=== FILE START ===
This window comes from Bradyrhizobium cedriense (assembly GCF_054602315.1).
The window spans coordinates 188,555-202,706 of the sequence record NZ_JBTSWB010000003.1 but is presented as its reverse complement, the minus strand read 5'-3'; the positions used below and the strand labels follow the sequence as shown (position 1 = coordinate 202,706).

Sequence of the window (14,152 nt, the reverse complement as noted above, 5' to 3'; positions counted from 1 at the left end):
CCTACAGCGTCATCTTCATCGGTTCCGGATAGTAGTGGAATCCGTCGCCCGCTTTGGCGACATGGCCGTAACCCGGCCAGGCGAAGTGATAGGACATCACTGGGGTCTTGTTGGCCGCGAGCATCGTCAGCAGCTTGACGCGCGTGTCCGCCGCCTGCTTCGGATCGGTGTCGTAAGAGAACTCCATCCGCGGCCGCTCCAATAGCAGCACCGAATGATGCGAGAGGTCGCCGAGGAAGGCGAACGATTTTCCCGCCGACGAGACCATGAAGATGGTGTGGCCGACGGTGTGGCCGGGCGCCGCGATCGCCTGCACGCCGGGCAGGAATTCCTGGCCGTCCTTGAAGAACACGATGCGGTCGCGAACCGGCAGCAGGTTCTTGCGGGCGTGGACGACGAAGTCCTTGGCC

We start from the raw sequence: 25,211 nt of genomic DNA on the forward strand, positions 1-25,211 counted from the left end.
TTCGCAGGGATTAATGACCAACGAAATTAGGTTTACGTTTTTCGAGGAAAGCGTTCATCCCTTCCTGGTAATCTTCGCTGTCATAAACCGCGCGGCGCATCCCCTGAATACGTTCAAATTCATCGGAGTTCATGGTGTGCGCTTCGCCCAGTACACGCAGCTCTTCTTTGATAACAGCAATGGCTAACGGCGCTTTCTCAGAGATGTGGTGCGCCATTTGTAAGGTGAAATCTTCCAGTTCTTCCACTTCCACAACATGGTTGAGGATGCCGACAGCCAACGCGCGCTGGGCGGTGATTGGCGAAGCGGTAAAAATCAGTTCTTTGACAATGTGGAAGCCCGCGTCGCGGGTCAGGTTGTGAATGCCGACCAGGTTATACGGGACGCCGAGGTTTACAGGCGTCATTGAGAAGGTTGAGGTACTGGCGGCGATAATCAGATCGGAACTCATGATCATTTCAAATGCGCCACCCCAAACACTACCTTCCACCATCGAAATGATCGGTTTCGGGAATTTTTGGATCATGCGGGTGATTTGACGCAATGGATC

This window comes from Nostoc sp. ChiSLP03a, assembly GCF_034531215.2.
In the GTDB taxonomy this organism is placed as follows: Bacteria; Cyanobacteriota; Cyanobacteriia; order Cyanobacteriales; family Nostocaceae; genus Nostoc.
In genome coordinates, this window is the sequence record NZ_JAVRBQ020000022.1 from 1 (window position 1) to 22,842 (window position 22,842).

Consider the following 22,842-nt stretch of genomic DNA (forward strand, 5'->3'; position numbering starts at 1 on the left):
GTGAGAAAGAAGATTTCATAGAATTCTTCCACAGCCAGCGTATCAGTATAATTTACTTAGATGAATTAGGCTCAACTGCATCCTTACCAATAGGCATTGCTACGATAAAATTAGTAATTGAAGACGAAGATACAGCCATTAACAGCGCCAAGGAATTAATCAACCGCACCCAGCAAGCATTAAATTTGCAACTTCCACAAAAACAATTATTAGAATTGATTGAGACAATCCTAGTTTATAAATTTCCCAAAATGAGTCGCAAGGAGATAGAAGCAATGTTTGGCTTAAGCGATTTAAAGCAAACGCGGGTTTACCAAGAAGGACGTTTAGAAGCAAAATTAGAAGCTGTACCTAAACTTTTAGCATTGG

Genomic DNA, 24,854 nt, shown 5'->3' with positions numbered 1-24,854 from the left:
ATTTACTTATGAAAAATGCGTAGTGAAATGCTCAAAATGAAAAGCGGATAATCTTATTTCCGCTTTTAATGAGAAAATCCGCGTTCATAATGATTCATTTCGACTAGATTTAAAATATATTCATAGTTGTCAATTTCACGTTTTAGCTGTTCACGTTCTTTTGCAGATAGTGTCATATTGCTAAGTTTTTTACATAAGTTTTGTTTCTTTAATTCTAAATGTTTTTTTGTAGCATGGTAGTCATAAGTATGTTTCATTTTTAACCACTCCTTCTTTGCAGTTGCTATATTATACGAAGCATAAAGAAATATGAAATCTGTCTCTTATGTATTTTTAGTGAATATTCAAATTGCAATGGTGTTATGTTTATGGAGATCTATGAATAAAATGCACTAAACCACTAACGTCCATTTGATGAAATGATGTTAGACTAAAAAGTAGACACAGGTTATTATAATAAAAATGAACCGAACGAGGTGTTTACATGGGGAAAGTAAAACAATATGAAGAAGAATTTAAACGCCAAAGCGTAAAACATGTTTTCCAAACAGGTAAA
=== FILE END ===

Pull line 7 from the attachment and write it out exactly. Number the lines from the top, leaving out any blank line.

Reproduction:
This window comes from Nostoc sp. ChiSLP03a, assembly GCF_034531215.2.